25 December 2008

El Pavo de Navidad

Christmas in México is full of surprises and this Christmas was no exception. This year I ate the most fabulous turkey dinner that I have ever eaten in my life (with apologies to my mother and my grandmother). When I first came to México it was fairly rare to find a turkey for roasting in the markets or the supermarkets. Every year it seems like more and more things are becoming readily available. My wife Gina found a fifteen and a half pound frozen “pavo ahumado” or “smoked turkey” at the Soriana supermarket for 378 pesos. She had heard about injecting a smoked turkey with wine so she went to the pharmacy and told the pharmacist that she wanted to buy a “jeringa” (hair-EENG-ah) or “syringe”. The pharmacist asked her what size she wanted and she told him that she didn't know. He then asked her what she was going to do with it and she told him that she was going to “inyectar un pavo” or “inject a turkey”. In Mexico that's all there is to it. No other questions asked. He sold her a 10 milliliter syringe with a .8 millimeter diameter needle. After she defrosted the turkey she took the syringe and injected the turkey with about a half liter of white wine until every bit of turkey flesh was soused. She put the turkey in a big roasting pan with a lid that she had borrowed from her mother, rubbed it with olive oil, and put it in the oven at 400 degrees for about three and a half hours. Then she just shut off the oven and let the turkey cool down very slowly until it was time to serve it. Wow! It was so good that it exceeded everyone's expectations, even those of my mother-in-law Carmelita. I am very proud of Gina and I am already looking for my next drunken turkey...burp. ¡Perdón!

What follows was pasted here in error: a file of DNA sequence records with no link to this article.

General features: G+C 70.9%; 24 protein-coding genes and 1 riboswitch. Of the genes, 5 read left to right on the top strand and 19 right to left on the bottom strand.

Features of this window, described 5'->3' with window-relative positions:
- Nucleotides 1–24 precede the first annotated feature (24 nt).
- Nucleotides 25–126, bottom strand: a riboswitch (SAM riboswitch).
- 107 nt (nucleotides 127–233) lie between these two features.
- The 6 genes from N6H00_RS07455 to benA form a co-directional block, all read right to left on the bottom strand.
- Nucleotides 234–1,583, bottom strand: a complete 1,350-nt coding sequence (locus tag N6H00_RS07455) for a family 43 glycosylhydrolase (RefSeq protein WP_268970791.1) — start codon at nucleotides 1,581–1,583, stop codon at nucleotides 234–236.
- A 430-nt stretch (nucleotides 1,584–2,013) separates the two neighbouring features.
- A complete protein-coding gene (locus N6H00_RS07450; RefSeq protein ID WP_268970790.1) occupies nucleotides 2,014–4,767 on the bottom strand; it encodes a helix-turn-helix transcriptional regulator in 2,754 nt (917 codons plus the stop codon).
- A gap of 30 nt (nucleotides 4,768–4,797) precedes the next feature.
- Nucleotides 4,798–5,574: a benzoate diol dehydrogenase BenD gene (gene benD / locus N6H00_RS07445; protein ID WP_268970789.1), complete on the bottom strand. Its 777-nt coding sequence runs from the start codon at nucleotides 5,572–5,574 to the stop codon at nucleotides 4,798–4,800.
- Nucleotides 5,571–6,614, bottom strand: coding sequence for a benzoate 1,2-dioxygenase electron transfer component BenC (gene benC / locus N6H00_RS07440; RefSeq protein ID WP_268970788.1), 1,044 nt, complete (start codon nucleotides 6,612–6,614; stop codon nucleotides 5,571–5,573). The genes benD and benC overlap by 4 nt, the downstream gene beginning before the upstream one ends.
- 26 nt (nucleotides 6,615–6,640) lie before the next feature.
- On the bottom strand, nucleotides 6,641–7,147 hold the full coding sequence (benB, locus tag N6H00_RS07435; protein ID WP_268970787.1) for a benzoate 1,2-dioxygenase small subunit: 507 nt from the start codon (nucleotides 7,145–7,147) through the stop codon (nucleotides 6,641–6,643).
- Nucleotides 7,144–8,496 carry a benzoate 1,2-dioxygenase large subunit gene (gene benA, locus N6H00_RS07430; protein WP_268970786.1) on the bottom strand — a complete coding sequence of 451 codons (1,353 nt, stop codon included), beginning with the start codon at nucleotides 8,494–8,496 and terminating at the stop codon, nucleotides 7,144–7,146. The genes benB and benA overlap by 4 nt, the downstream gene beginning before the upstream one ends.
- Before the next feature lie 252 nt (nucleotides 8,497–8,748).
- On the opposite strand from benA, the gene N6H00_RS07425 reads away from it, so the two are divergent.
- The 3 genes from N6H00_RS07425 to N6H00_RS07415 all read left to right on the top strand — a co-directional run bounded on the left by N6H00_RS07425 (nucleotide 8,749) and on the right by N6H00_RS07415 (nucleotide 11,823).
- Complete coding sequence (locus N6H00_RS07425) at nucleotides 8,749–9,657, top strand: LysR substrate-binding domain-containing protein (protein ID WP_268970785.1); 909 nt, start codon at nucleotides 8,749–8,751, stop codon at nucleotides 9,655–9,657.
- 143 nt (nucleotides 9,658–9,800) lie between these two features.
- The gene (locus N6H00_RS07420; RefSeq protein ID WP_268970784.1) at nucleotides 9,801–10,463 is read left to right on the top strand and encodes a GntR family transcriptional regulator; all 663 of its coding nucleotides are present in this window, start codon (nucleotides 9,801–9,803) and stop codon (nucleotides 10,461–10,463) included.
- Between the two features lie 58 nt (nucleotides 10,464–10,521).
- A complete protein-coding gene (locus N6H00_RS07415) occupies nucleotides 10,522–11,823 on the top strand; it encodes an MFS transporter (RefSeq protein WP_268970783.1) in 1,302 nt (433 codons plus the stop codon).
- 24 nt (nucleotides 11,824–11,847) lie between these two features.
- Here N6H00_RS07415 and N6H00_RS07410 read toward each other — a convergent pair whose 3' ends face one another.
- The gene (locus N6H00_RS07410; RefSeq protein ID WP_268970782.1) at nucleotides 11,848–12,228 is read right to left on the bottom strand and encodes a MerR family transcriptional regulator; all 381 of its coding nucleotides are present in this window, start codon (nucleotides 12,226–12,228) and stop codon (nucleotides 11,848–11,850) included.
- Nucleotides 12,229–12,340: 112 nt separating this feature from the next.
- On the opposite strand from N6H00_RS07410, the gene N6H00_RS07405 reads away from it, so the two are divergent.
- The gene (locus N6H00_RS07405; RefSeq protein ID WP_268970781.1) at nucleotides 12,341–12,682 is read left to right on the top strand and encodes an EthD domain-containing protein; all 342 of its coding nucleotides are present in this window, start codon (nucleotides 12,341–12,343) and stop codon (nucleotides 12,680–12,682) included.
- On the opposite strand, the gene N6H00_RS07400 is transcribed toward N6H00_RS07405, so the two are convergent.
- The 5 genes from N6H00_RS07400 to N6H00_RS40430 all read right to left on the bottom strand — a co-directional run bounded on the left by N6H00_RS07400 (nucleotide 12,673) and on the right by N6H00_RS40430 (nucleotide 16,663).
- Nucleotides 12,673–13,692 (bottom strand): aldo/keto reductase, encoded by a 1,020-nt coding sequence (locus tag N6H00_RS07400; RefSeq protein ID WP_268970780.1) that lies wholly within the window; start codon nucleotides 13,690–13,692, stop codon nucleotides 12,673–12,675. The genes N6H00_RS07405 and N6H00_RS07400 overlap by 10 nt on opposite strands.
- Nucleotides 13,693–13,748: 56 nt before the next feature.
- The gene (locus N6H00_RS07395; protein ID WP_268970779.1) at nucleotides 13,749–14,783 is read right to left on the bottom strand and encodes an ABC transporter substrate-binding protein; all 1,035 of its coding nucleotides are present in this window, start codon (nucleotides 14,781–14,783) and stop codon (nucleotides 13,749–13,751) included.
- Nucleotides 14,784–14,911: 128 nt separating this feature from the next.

Unknown said...

Ja ja ja ja ja....excuse your burps sir. I did the same with a wild turkey I shot a couple of years ago. I injected italian dressing into it and then deep fried it. For every pound of turkey, you fried it for three and a half minutes at 275F. It turn out to be, the best turkey I have had. Really not dry at all, juicy and excellent. ¡Buen provecho Bob and Gina!

Frankly Ronda said...

What an interesting idea. We have a trukey in the freezer. Think I will suggest this approach to Husband for cooking!

Tancho said...

How sad that our US friends are unable to partake in the same preparation without first getting a prescription from a doctor for the syringe, and then signing several forms of release liability of modification of food products, before cooking the turkey the way YOU want to cook it.
But in time that will probably change with the attorneys figure out who to make a peso.
Merry Christmas to you and yours, and lets all have a great new year!

The Old Foodie said...

Hello Bob (and Gina) - this is a great idea for a turkey. I usually marinade and cook it in milk, but I am absolutely definitely going to try this next time. Thanks for the idea!

Anonymous said...

Our supermarket pharmacy doesn't even carry the large-size syringes at holiday time, as we found out when we asked and they sent us over to the produce section where they were displayed next to the turkeys.

My in-law family's tradition is to use pineapple juice.

GlorV1 said...

Oh now that sounds really good Bob. I'll have to try it sometime. I hope your Christmas was a joyful one and I hope your new year will bring you much joy and happiness, as well as health.

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I was born and raised in Chicago, Illinois, U.S.A. I have been living in Mexico since January 6th, 1999. I am continually studying to improve my knowledge of the Spanish language and Mexican history and culture. I am also a student of Mandarin Chinese.